If the output of the above test run looked ok then you could run the final version:

rename -v ’s/\.htm$/\.html/’ *.htm

The -v is optional, but it's a good idea to include it because it is the only record you will have of changes that were made by the rename command as shown in the sample output below:

$ rename -v 's/\.htm$/\.html/' *.htm
3.htm renamed as 3.html
4.htm renamed as 4.html
5.htm renamed as 5.html

The tricky part in the middle is a Perl substitution with regular expressions, highlighted below:

rename -v ’s/\.htm$/\.html/’ *.htm
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7

This question explicitly mentions Bash, but if you happen to have ZSH available it is pretty simple:

zmv '(*).*' '$1.txt'

If you get zsh: command not found: zmv then simply run:

autoload -U zmv

And then try again.

Thanks to this original article for the tip about zmv.

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  • zmv '(*).html' '$1.txt' to use the specific file extensions from the original question. – Alf Eaton 10 hours ago
4

After someone else's website crawl, I ended up with thousands of files missing the .html extension, across a wide tree of subdirectories.

To rename them all in one shot, except the files already having a .html extension (most of them had none at all), this worked for me:

cd wwwroot
find . -xtype f \! -iname *.html   -exec mv -iv "{}"  "{}.html"  \;  # batch rename files to append .html suffix IF MISSING

In the OP's case I might modify that slightly, to only rename *.txt files, like so:

find . -xtype f  -iname *.txt   -exec filename="{}"  mv -iv ${filename%.*}.{txt,html}  \; 

Broken down (hammertime!):

-iname *.txt
- Means consider ONLY files already ending in .txt

mv -iv "{}.{txt,html}" - When find passes a {} as the filename, ${filename%.*} extracts its basename without any extension to form the parameters to mv. bash takes the {txt,html} to rewrite it as two parameters so the final command runs as: mv -iv "filename.txt" "filename.html"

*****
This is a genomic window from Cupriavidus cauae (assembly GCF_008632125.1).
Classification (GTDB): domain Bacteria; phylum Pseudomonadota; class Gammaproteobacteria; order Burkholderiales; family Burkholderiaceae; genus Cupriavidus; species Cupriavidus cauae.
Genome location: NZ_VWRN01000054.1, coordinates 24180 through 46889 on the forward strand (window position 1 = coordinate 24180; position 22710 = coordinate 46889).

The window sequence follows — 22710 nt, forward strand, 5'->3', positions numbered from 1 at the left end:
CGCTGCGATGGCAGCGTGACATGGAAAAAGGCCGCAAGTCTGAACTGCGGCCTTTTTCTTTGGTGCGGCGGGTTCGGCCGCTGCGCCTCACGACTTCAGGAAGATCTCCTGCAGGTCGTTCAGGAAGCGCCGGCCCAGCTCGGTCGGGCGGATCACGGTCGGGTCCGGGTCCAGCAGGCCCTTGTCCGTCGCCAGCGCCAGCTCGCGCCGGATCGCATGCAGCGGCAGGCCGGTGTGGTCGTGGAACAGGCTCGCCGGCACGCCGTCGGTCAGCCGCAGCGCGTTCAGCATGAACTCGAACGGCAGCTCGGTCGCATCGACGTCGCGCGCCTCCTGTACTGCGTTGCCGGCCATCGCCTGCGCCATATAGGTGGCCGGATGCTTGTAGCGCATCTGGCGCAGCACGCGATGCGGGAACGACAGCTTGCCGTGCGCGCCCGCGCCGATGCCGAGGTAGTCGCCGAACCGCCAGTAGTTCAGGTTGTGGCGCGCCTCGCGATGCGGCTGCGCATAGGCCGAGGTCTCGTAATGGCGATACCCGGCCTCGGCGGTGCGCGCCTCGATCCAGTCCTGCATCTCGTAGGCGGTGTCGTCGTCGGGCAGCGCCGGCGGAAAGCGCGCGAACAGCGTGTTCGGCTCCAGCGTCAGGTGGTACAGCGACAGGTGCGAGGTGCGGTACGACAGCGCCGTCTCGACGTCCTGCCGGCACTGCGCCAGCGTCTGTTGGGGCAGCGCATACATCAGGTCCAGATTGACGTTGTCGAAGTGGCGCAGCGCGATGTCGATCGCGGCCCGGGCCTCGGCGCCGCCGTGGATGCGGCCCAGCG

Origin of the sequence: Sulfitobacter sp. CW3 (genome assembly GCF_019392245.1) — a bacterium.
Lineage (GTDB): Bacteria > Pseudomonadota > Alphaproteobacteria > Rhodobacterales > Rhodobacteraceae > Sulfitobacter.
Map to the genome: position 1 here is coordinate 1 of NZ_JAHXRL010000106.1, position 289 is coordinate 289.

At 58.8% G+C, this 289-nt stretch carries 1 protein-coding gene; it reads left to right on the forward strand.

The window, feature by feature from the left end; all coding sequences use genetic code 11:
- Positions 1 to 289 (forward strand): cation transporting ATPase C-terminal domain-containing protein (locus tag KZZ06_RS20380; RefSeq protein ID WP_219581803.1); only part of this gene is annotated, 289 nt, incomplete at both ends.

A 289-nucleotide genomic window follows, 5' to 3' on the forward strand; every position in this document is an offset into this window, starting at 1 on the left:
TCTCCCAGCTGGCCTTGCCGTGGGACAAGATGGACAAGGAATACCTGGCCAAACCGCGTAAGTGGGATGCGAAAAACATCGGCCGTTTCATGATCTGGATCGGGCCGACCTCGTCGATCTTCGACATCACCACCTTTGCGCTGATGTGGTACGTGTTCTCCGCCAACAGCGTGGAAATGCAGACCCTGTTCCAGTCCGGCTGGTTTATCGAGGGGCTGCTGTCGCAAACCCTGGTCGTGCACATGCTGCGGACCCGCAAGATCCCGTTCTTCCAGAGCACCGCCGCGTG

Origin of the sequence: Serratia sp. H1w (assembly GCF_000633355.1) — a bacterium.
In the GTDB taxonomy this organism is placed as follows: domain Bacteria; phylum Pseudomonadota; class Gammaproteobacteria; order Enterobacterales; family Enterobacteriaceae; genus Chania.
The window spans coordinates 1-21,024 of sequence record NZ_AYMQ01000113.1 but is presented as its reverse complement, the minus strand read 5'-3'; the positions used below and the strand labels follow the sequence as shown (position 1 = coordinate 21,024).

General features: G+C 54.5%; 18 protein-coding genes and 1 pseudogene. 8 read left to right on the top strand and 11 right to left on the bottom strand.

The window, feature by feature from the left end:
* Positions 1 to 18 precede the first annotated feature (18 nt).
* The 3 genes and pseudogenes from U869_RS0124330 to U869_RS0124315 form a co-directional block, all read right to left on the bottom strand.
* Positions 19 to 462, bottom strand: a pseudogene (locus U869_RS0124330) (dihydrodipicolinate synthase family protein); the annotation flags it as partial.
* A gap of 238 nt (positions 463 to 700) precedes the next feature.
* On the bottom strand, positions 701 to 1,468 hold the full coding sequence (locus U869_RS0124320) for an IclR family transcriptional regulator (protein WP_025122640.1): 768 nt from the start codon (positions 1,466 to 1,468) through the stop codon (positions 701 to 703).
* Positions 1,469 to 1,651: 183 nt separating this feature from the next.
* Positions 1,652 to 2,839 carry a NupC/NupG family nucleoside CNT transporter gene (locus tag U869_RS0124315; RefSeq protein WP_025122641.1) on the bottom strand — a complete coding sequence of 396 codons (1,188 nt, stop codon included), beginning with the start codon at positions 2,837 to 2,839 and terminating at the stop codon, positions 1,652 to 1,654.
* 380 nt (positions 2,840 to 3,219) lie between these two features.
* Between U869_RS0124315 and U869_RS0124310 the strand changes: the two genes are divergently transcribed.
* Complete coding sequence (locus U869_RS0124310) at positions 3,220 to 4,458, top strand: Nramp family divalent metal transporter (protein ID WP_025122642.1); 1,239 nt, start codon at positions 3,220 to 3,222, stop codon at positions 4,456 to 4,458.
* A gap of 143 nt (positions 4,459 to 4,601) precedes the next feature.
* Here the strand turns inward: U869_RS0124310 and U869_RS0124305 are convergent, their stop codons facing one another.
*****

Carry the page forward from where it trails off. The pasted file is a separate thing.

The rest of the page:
Fix needed though: dealing with spaces in filenames

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4

The command mmv seems to do this task very efficiently on a huge number of files (tens of thousands in a second). For example, to rename all .xml files to .html files, use this:

mmv ";*.xml" "#1#2.html"

the ; will match the path, the * will match the filename, and these are referred to as #1 and #2 in the replacement name.

Answers based on exec or pipes were either too slow or failed on a very large number of files.

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4

This is a good way to modify multiple extensions at once:

for fname in *.{mp4,avi}
do
   mv -v "$fname" "${fname%.???}.mkv"
done

Note: be careful at the extension size to be the same (the ???)

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3

Try this

rename .html .txt *.html 

usage:

rename [find] [replace_with] [criteria]
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3

A bit late to the party. You could do it with xargs:

ls *.html | xargs -I {} sh -c 'mv $1 `basename $1 .html`.txt' - {}

Or if all your files are in some folder

ls folder/*.html | xargs -I {} sh -c 'mv $1 folder/`basename $1 .html`.txt' - {}
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    No. Don't parse ls. This command is ridiculous: it uselessly uses a glob with ls, instead of directly using the glob. This will break with filenames containing spaces, quotes and (due to the lack of quotes) glob characters. – gniourf_gniourf Jun 27 '16 at 12:07
  • FYI, your linked article contains an updated note that says newer LS 'correctly "shell escapes" files if printed to the terminal.' Your point is still a good rule of thumb though. – Katastic Voyage Mar 27 '18 at 9:24
2

Nice & simple!